• Deep sea exploration robotics have also become highly advanced, helping to locate shipwrecks and new life-forms under the oceans. Ocean explorer Robert Ballard and other scientists and oceanographers have made important technological breakthroughs in explorations of the deep with the assistance of robot technology.[5][6]

Software

  • Microsoft Windows ME, XP, Vista and 7 are released.
  • Mac OS X is released.
  • Computer Generated Imagery software is widely used to create films, such as Transformers and Avatar.
  • Open Source software such as the Linux operating system and the Mozilla Firefox web browser begin to gain ground.

Science

The Human Genome Project was completed in 2000. The National Geographic Society and IBM funded the Genographic Project, which aims to trace the ancestry of every living human down to a single male ancestor.

Astrophysicists studying the universe confirm its age at 13.7 billion years; they determine that it will most likely expand forever without limit; and conclude that only 4% of the universe's contents are ordinary matter (the other 96% being still-mysterious dark matter, dark energy, and dark flow). Astronomers also identify the average colour of the universe as a pale beige, which they term "cosmic latte".

On February 1, 2003, during an attempted reentry into the Earth's atmosphere, Space Shuttle Columbia disintegrated over Texas, killing all seven STS-107 crew members in the second Space Shuttle disaster (the first being the Space Shuttle Challenger disaster in 1986), and halting the Space Shuttle program. After a thorough investigation by the Columbia Accident Investigation Board, it was determined that the disaster had been caused by the penetration of the Space Shuttle's thermal protection system (TPS) by superheated gases during reentry. The penetration occurred due to a hole in the TPS created at launch when insulating foam from the shuttle's external tank hit the TPS. After the investigation, modifications were made to the plans for future shuttle missions to photograph the thermal protection system on each flight, along with other measures such as mandatory satellite imaging of the TPS. On July 26, 2005, the Space Shuttle program returned to flight with the launch of Space Shuttle Discovery on mission STS-114.

Following the Columbia accident, President George W. Bush announced the start of the Vision for Space Exploration, a spaceflight endeavor that evolved into the Constellation program, with the ultimate goal of returning humans to the surface of the Moon by 2020 with the Orion spacecraft and Ares I and Ares V launch vehicles, as well as potential human landings on near-Earth objects or even a human landing on Mars.

The Mars Exploration Rover (MER) mission successfully reached the surface of Mars in 2004, and sent detailed data and images of the landscape there back to Earth. While NASA's original mission timeline of three months was strikingly underestimated, the mission was tremendously successful overall in the long term, as the MER mission continues to this day, lasting more than twenty times the projected length.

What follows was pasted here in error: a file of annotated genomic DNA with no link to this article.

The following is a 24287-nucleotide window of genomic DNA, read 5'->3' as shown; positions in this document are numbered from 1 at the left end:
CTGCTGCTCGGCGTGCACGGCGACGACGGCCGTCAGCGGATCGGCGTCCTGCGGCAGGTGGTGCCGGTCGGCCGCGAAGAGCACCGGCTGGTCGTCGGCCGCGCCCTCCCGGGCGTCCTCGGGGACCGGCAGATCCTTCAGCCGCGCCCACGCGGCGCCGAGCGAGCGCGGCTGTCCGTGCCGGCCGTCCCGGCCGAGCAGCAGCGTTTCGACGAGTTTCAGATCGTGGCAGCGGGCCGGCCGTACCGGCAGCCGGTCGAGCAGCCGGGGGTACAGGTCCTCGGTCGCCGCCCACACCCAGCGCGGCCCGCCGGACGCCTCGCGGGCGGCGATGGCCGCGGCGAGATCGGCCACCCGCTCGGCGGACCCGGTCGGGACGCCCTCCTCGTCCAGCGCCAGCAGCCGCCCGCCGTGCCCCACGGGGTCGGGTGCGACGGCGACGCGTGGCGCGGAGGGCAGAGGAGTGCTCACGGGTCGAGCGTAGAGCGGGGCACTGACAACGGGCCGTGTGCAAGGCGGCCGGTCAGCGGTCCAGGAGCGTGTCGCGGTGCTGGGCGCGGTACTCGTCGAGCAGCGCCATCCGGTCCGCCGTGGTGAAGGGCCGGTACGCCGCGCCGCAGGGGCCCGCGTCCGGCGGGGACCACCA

On June 21, 2004, Scaled Composites SpaceShipOne completed the first privately funded human spaceflight in history, later in the year winning the US$10 million Ansari X Prize. Later, British billionaire entrepreneur Richard Branson announced Virgin Galactic, a space tourism company aiming to launch private tourists on sub-orbital spaceflights within the next few years. In December 2009, Scaled Composites SpaceShipTwo was unveiled by Branson and lead engineer Burt Rutan, with the first commercial flights expected early in the 2010s decade, probably in 2011.

In 2005 the discovery of Eris, a Kuiper Belt object larger than Pluto, is announced. In August 2006 Pluto is demoted to a "dwarf planet" after being considered a planet for 76 years. Other "dwarf planets" in our solar system now include Ceres and Eris. Space tourism and private spaceflight begins with American Dennis Tito, paying Russia $20 million USD for a week long stay to the International Space Station in 2001. On average, one person went into space as a space tourist every year in the 2000s. The Voyager I spacecraft entered the heliosheath, marking its departure from our solar system. Having analyzed the data from the LCROSS lunar impact, NASA announced that it had found a "significant" quantity of water in the Moon's Cabeus crater, in 2009. Meanwhile CERN's Large Hadron Collider made news as the largest particle accelerator ever built, yet the project was marred by delays and tests are still ongoing into the 2010s. [7]

On December 17, 2009, NOAA scientists announced the release of still imagery and high definition video footage taken in May 2009 of West Mata, the deepest erupting submarine volcano, and the first ever to be filmed.[8] It marked the first time scientists have succeeded in 25 years of attempting to record such footage.[9]

Politics and wars